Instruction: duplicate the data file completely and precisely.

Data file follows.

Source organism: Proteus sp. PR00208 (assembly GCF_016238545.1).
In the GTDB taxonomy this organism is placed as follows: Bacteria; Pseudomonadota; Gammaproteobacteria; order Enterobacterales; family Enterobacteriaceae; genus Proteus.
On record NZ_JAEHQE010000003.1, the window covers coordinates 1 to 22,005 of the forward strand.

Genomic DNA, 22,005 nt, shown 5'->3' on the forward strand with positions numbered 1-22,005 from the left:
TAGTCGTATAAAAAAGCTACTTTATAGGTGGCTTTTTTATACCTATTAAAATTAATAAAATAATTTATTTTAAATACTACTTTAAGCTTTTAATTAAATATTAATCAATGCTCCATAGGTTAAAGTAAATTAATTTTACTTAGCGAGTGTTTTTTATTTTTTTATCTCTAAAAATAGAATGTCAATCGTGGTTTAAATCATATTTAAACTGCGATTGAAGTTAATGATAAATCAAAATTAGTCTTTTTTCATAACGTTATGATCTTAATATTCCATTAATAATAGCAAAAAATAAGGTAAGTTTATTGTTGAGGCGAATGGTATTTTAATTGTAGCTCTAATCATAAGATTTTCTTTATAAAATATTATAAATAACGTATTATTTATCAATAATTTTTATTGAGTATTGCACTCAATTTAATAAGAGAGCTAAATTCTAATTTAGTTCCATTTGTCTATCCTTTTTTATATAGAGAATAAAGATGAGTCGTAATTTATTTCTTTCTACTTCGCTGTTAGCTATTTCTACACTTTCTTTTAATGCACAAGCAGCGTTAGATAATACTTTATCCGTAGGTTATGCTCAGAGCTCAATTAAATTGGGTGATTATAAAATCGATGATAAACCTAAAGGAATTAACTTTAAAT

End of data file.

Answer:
Source organism: Proteus sp. PR00208 (assembly GCF_016238545.1).
In the GTDB taxonomy this organism is placed as follows: Bacteria; Pseudomonadota; Gammaproteobacteria; order Enterobacterales; family Enterobacteriaceae; genus Proteus.
On record NZ_JAEHQE010000003.1, the window covers coordinates 1 to 22,005 of the forward strand.

Genomic DNA, 22,005 nt, shown 5'->3' on the forward strand with positions numbered 1-22,005 from the left:
TAGTCGTATAAAAAAGCTACTTTATAGGTGGCTTTTTTATACCTATTAAAATTAATAAAATAATTTATTTTAAATACTACTTTAAGCTTTTAATTAAATATTAATCAATGCTCCATAGGTTAAAGTAAATTAATTTTACTTAGCGAGTGTTTTTTATTTTTTTATCTCTAAAAATAGAATGTCAATCGTGGTTTAAATCATATTTAAACTGCGATTGAAGTTAATGATAAATCAAAATTAGTCTTTTTTCATAACGTTATGATCTTAATATTCCATTAATAATAGCAAAAAATAAGGTAAGTTTATTGTTGAGGCGAATGGTATTTTAATTGTAGCTCTAATCATAAGATTTTCTTTATAAAATATTATAAATAACGTATTATTTATCAATAATTTTTATTGAGTATTGCACTCAATTTAATAAGAGAGCTAAATTCTAATTTAGTTCCATTTGTCTATCCTTTTTTATATAGAGAATAAAGATGAGTCGTAATTTATTTCTTTCTACTTCGCTGTTAGCTATTTCTACACTTTCTTTTAATGCACAAGCAGCGTTAGATAATACTTTATCCGTAGGTTATGCTCAGAGCTCAATTAAATTGGGTGATTATAAAATCGATGATAAACCTAAAGGAATTAACTTTAAAT